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Normandy: Immobilisations


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I think CMBO had a flat random chance based on terrain, weather, and ground pressure. I know for sure that CMBB/AK had speed factored in and the weighting of various variables done differently. But no, CMx1 didn't have a complex physics environment where higher terrain was more likely to be dryer than lower terrain and stuff like that. It's not in CMx2 either and we have no plans to add it.

One thing I will say is the general rule of higher terrain being dryer, proportionally, to lower terrain is a crock of poo :D SLOPED terrain higher up is maybe better than flat terrain lower down, but sloped terrain along the same slope generally is about the same. Likewise, flat terrain at a higher elevation might actually be worse than flat terrain at a lower elevation. Has everything to do with vegetation, soil type, where bedrock is, springs, etc. I have 1st hand experience with roads on top of small mountains and I can tell you that bogging can happen even when at higher elevations. Even with a 4x4 military vehicle with some of the best offroad capabilities of any vehicle out there. Even when you're saying to yourself "hmmm... this isn't good. Maybe I should park and walk the rest of the way". Fortunately, military 4x4s come with shovels and axes to help get yourself out of a situation where the nearest aid is about 40 minutes away and likely to get stuck LONG before the winch cable can reach you. Not that I would know, but I will say that it is helpful if the axe isn't dull as wet noodles :D

Steve

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I've been bogged in all types of vehicles, so I know that any time you're off road, it can happen. I've even seen bogged vehicles in dry spots with really soft dirt or sand. Bogging can happen almost anywhere and does quite often. It should stay in the game.

One of my favorite scenarios from cmx1 was one in which a single german tank was bogged. Your small group of infantry had to take it out. It was fun and made you use some really interesting tactics to win. Whenever I have a vehicle bog down, I think of that. Sometimes the unexpected bad luck makes for the most interesting tactical situations.

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One of my favorite scenarios from cmx1 was one in which a single german tank was bogged. Your small group of infantry had to take it out. It was fun and made you use some really interesting tactics to win. Whenever I have a vehicle bog down, I think of that. Sometimes the unexpected bad luck makes for the most interesting tactical situations.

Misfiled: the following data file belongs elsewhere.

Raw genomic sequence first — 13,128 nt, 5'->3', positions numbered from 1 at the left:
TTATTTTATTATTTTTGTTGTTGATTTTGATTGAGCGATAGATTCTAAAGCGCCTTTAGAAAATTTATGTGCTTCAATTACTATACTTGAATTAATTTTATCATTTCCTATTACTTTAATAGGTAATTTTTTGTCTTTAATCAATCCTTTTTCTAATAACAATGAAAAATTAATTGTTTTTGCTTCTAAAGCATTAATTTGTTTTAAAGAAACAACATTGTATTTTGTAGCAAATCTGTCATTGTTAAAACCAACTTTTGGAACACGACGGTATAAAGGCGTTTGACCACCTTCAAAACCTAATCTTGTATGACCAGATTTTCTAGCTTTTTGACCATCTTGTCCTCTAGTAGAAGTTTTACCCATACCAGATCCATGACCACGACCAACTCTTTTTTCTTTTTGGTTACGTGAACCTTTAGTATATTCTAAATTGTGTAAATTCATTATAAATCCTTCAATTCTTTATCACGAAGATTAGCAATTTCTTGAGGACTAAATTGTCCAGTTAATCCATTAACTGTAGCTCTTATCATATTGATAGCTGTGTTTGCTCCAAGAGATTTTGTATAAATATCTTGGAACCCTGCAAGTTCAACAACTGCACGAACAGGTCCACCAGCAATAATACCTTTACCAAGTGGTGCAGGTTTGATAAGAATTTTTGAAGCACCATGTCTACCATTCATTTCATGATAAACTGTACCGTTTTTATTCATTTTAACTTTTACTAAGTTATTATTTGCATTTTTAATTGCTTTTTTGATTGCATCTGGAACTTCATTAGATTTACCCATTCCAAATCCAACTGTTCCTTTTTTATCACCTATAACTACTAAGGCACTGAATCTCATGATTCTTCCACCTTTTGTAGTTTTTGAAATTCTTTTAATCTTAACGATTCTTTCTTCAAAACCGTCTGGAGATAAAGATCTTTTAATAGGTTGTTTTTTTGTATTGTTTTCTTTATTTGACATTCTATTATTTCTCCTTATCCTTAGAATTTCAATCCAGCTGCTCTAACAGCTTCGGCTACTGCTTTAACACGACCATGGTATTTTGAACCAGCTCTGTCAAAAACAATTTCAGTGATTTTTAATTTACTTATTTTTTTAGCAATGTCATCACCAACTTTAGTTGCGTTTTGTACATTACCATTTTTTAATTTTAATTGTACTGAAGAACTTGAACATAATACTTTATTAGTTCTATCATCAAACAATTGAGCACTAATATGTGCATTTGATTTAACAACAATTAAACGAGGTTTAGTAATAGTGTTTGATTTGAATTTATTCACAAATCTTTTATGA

That, I believe, was the work of the Great Wild Bill Wilder

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I remember being a part of as discussion last year about this issue. I thinking bogging is and should be part of the sim... however as I had argued then, I think there should ALSO be some kind of support ability perhaps controlled by command points or some other means.. Using command points you could call in a support vehicle to tow a bogged vehicle clear or perhaps do battlefield repairs on a damaged vehicle.

Of course shorter scenarios as well as those that are small tactical situations this is not feasible. But for larger well planned combat situations, this would really add a new element to the gameplay.

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I've been bogged in all types of vehicles, so I know that any time you're off road, it can happen. I've even seen bogged vehicles in dry spots with really soft dirt or sand. Bogging can happen almost anywhere and does quite often. It should stay in the game.

One of my favorite scenarios from cmx1 was one in which a single german tank was bogged. Your small group of infantry had to take it out. It was fun and made you use some really interesting tactics to win. Whenever I have a vehicle bog down, I think of that. Sometimes the unexpected bad luck makes for the most interesting tactical situations.

Sure, but keep in mind we are talking about half an hour timeframe here, how often did you get stuck, statistically, per hour for all your offroad driving? And many of your boggings you probably got out of in -say- 10 minutes and without complete immobilization.

Nobody in this thread said anything against leaving a good chance of bogging and immobilization in. All I say is that the effective resulting chance in CMBB and to a lesser extend in CMAK was excessive, and that it was made worse by not giving the player access to realistic method of minimizing bogging, namely by avoiding depressions in the ground.